The Silk Roads – Peter Frankopan

Peter Frankopan’s The Silk Roads is an ambitious project, to offer a new global history that offers The Silk Road (the lines of communication and transit between China and Europe) as the spine of the world, not just in the premodern era, but also going forward. He is largely successful in this dizzying, weighty tome.

The book begins with the formation of the Silk Road in the years before and around 100 BCE and each chapter, usually described as a road with a description (e.g. “The Road to Catastrophe”), moves progressively forward until the book reaches the twenty-first century. Topically, The Silk Roads may be divided into the movement of three things: ideas, goods, and influence, the last in terms of geopolitical jockeying. All three types of movement feature throughout the book, but there is a progression such that the movement of ideas are most prominent in the early portions and the strategic concerns toward the end. At times The Silk Roads can be unbalanced, frequently losing one pole or the other in favor of showing how central Asia remained pivotal for developments that are usually considered to be centered elsewhere.

This imbalance is frustrating, but nevertheless understandable given the enormous and unwieldy scope of the book. Likewise, Frankopan necessarily glosses over some particularly heated scholarly controversies, sign-posting his position and moving on. Again, this is a necessary feature of a book of this scope, but in at least one case the decision was abrupt enough that I was led to ask someone more versed in the period in question about whether the scholar being cited was respected. She confirmed that Frankopan was indeed basing his narrative (in this instance) on a respected scholar even if not everyone agrees with the stance. This is to say Frankopan did his homework, but he also picks his fights, which makes The Silk Roads an entertaining read filled with a bevy of observations and declarations (always with citations if one wishes to know more).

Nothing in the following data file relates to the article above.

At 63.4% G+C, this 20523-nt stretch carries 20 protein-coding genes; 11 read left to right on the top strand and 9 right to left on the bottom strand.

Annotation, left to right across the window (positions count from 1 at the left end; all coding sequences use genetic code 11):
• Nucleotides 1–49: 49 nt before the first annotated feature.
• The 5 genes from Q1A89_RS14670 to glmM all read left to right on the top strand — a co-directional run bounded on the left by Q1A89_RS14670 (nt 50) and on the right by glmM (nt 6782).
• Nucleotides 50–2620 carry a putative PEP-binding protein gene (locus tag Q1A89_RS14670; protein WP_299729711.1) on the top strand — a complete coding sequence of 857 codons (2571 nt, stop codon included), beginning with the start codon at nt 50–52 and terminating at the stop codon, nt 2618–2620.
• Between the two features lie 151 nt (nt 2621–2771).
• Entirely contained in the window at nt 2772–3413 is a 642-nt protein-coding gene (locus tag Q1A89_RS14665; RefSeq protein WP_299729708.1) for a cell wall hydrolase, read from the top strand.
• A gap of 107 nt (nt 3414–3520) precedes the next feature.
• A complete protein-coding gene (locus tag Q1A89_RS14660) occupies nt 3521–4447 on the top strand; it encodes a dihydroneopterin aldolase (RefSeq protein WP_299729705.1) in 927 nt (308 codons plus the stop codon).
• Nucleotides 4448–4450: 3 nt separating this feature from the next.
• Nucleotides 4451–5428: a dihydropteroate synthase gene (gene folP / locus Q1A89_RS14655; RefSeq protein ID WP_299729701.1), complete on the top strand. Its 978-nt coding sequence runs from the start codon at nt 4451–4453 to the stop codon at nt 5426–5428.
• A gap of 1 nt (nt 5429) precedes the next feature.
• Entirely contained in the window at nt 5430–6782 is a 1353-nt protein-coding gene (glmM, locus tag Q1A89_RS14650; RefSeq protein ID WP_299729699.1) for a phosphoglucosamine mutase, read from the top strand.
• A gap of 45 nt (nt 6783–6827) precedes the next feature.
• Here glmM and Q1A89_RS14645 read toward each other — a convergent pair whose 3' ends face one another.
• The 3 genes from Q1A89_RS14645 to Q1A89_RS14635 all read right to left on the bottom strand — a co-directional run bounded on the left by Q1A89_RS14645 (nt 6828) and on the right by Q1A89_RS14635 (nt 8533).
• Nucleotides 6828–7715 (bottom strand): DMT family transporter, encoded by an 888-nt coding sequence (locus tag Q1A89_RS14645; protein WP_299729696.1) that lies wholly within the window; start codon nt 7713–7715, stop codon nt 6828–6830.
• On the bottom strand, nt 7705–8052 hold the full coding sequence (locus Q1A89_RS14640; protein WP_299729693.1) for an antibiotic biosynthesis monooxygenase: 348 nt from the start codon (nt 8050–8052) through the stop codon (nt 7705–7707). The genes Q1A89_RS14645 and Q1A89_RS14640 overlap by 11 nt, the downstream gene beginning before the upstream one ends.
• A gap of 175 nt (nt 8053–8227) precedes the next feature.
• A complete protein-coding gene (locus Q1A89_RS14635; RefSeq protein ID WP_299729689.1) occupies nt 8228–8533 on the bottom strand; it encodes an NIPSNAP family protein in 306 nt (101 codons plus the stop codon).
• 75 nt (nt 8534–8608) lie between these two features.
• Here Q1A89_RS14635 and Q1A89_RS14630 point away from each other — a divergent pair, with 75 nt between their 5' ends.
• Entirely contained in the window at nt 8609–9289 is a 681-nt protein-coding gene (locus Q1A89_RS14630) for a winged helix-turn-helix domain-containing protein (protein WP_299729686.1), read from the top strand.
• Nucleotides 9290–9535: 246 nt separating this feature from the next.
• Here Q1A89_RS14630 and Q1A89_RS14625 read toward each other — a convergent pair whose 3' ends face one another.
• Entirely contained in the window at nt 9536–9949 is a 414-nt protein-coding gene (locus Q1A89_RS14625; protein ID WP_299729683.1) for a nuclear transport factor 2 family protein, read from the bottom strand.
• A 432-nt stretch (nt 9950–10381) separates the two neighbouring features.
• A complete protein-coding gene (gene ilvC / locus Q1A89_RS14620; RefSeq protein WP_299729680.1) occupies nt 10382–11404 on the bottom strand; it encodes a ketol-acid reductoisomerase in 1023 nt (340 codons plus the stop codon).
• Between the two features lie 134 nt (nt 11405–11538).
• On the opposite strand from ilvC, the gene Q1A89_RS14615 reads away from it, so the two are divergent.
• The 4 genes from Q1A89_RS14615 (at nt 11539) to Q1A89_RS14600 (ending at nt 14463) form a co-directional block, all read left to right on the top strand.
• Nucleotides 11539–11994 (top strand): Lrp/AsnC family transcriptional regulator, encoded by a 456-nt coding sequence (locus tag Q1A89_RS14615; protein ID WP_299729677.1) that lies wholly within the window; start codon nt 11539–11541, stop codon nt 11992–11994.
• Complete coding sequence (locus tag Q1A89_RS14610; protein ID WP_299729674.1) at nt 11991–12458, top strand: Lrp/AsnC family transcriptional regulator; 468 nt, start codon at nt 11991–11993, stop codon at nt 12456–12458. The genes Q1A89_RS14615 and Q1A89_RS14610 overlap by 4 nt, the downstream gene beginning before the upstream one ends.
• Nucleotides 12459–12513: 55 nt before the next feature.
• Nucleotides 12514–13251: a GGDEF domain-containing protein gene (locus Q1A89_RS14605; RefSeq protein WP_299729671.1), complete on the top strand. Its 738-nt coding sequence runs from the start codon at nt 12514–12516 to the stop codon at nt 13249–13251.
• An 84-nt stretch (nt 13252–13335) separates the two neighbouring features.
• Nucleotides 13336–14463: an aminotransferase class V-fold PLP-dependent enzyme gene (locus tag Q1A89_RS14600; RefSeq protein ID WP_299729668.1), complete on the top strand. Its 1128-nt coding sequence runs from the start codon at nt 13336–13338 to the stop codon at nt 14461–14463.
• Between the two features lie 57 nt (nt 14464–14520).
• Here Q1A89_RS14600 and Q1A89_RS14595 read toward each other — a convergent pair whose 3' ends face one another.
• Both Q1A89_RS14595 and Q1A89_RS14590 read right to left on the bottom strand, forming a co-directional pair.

As far as a new “global history,” The Silk Roads admirably demonstrates the interconnected world and shows how the roads influenced developments that had consequences far beyond its own narrow confines. Australia, Africa, and the Americas even make cameo appearances, but one might still quibble that this approach is biased, if necessarily, toward the northern hemisphere and has no time to spend on issues of social history. In fairness, these are not what Frankopan is trying to show and this is one of the best global histories I have yet come across, but they nevertheless remain a limit, particularly in the breathless rush through the twentieth century where much ink is spilt (yet again) on strategic concerns.

In sum, The Silk Roads has much to recommend it, being lively and readable despite its ambitious scope and hefty word count. Some inconsistency could have been ironed out and I would have liked to see more inclusion of India and China in the main narrative, though he showed himself attuned to modern developments initiated by the latter in the conclusion, so I can only assume that it was a deliberate choice to exclude these actors. These quibbles should not detract from the overall success of the book.